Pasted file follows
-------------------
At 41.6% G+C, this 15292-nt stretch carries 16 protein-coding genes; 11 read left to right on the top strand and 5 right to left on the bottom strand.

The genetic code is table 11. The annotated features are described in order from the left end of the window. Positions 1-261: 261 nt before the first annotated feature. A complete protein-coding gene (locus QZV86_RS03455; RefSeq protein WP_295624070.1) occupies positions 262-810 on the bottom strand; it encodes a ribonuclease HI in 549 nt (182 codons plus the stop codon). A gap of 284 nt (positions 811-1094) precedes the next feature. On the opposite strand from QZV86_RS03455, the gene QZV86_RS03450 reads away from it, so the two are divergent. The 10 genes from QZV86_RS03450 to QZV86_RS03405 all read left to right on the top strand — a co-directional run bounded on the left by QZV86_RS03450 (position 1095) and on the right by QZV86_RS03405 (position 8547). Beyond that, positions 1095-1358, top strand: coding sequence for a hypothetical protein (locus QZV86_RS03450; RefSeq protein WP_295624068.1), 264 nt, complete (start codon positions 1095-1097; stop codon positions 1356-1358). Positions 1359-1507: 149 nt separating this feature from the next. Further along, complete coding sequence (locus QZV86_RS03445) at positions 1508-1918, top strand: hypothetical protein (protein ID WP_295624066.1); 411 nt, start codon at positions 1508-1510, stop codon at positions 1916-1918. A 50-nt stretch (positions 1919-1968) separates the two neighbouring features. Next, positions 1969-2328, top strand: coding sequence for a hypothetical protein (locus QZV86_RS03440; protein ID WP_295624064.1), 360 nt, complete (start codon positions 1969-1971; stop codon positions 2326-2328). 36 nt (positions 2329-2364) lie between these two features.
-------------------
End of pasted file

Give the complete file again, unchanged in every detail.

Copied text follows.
At 41.6% G+C, this 15292-nt stretch carries 16 protein-coding genes; 11 read left to right on the top strand and 5 right to left on the bottom strand.

The genetic code is table 11. The annotated features are described in order from the left end of the window. Positions 1-261: 261 nt before the first annotated feature. A complete protein-coding gene (locus QZV86_RS03455; RefSeq protein WP_295624070.1) occupies positions 262-810 on the bottom strand; it encodes a ribonuclease HI in 549 nt (182 codons plus the stop codon). A gap of 284 nt (positions 811-1094) precedes the next feature. On the opposite strand from QZV86_RS03455, the gene QZV86_RS03450 reads away from it, so the two are divergent. The 10 genes from QZV86_RS03450 to QZV86_RS03405 all read left to right on the top strand — a co-directional run bounded on the left by QZV86_RS03450 (position 1095) and on the right by QZV86_RS03405 (position 8547). Beyond that, positions 1095-1358, top strand: coding sequence for a hypothetical protein (locus QZV86_RS03450; RefSeq protein WP_295624068.1), 264 nt, complete (start codon positions 1095-1097; stop codon positions 1356-1358). Positions 1359-1507: 149 nt separating this feature from the next. Further along, complete coding sequence (locus QZV86_RS03445) at positions 1508-1918, top strand: hypothetical protein (protein ID WP_295624066.1); 411 nt, start codon at positions 1508-1510, stop codon at positions 1916-1918. A 50-nt stretch (positions 1919-1968) separates the two neighbouring features. Next, positions 1969-2328, top strand: coding sequence for a hypothetical protein (locus QZV86_RS03440; protein ID WP_295624064.1), 360 nt, complete (start codon positions 1969-1971; stop codon positions 2326-2328). 36 nt (positions 2329-2364) lie between these two features.